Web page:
Spicy Big Tray Chicken, the Stuff of Legends
The earliest-known chicken domestication site was found in China a few years ago and dates back 10,000 years, so it’s no wonder Chinese cuisine is loaded with poultry dishes. One of those is from the Henan region of eastern China and is the signature dish at the Lian family’s Spicy Village restaurant in New York City's Chinatown. Served with hand-pulled noodles, it comes out on a giant metal tray. And while that aligns with the name of the dish, it does nothing to describe it’s flavor profile. In a word, it’s spicy — but it’s the amazing depth of spice that has made this dish a sought-after Chinatown legend.
Lucky for us, Mark Bittman of The New York Times provides a recipe for the home chef. It’s definitely a challenging one, but if you don’t live in or near NYC then you should give it a try. Some of the ingredients will be hard to find, so plan ahead. And definitely do not substitute or skip the Sichuan peppercorns, which give the dish its quintessential mouth-numbing quality.
Buttermilk Fried Chicken, an Indulgence Worth the Effort
We’re guessing “fried chicken” is the most popular chicken recipe out there, but we’re going to recommend this particular one because Thomas Keller claims it’s the best fried chicken he’s ever had. And since Mr. Keller is one of the world’s most-renowned chefs, we’ll trust him here. Among Keller’s high-end restaurant empire is a low-key family-style outpost in Yountville, California, called Ad Hoc, and he has a cookbook called “Ad Hoc at Home” that contains this recipe.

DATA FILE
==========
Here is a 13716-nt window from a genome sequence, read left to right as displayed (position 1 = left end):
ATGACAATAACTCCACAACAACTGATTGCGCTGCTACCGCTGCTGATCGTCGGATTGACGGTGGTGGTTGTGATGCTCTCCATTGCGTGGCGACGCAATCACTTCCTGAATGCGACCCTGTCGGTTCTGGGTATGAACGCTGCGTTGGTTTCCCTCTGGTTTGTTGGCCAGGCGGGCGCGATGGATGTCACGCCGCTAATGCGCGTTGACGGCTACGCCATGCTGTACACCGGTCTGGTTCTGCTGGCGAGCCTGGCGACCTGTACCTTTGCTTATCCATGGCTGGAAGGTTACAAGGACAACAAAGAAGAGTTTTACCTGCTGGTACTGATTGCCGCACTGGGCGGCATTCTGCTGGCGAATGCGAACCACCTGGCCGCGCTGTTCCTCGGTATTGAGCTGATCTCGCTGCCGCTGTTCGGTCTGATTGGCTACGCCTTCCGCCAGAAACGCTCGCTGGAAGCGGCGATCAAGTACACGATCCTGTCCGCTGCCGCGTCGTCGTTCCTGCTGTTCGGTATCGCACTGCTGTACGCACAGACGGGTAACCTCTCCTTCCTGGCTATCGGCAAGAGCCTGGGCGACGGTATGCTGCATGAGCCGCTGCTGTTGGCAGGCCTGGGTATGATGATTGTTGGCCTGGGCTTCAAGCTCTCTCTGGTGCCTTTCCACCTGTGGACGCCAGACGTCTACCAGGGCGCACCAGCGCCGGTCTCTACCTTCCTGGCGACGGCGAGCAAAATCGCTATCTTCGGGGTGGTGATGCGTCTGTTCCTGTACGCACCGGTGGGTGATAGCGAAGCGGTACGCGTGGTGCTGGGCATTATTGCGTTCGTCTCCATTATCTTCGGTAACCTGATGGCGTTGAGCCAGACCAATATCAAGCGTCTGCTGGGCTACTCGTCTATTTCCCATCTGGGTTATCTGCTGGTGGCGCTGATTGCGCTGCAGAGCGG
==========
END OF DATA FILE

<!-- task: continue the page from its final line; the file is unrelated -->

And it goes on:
Many buttermilk fried chicken recipes call for marinating the chicken in buttermilk because it contains more acid than regular milk and is thus a great meat tenderizer. Keller’s recipe, however, has us brining the chicken in a salty and flavor-packed solution for hours. The buttermilk then aids in helping the coating stick to the meat. The result is something you won’t soon forget.
Bottom-Up Cooked Chicken, a Trick That Packs Flavor
In Paul Bertolli’s “Cooking By Hand,” he devotes a good portion of the tome to what he calls “bottom-up cooking.” The idea is that, if done correctly, what’s left in the pan after sauteing meat or vegetables will form the base for a rich and succulent sauce. And if the meat you use is chicken, it will also produce a caramelized and crispy skin that shatters beautifully with each bite. Texture can be everything in food, and this simple method produces that in spades.
The beauty of this method is how little you need to do to achieve something sublime. Cooking oil is not necessary, but patience pays off — it takes about an hour total to cook the chicken. We recommend sticking with thighs only here, as they have a nice layer of skin and can handle long cooking. Drumsticks also work, but avoid breasts. Once the chicken is done, you can be really creative with the sauce. Butter, alcohol and herbs will go a long way here.
Baking Soda Chicken Wings, a Strange but Effective Technique